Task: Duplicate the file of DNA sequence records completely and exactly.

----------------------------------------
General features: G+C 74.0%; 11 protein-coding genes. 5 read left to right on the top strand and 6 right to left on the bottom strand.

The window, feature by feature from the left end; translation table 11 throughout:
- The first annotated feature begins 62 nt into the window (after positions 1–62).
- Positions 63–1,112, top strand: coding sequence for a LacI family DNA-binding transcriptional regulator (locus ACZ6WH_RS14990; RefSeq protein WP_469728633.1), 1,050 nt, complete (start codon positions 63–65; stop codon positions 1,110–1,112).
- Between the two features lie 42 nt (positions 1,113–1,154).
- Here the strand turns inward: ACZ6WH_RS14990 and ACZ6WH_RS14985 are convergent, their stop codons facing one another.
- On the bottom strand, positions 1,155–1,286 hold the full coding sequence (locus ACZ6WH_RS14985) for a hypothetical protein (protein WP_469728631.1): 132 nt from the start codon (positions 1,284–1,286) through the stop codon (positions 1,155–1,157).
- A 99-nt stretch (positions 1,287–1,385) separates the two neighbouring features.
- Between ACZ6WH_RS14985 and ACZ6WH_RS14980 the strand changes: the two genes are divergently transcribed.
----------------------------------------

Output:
General features: G+C 74.0%; 11 protein-coding genes. 5 read left to right on the top strand and 6 right to left on the bottom strand.

The window, feature by feature from the left end; translation table 11 throughout:
- The first annotated feature begins 62 nt into the window (after positions 1–62).
- Positions 63–1,112, top strand: coding sequence for a LacI family DNA-binding transcriptional regulator (locus ACZ6WH_RS14990; RefSeq protein WP_469728633.1), 1,050 nt, complete (start codon positions 63–65; stop codon positions 1,110–1,112).
- Between the two features lie 42 nt (positions 1,113–1,154).
- Here the strand turns inward: ACZ6WH_RS14990 and ACZ6WH_RS14985 are convergent, their stop codons facing one another.
- On the bottom strand, positions 1,155–1,286 hold the full coding sequence (locus ACZ6WH_RS14985) for a hypothetical protein (protein WP_469728631.1): 132 nt from the start codon (positions 1,284–1,286) through the stop codon (positions 1,155–1,157).
- A 99-nt stretch (positions 1,287–1,385) separates the two neighbouring features.
- Between ACZ6WH_RS14985 and ACZ6WH_RS14980 the strand changes: the two genes are divergently transcribed.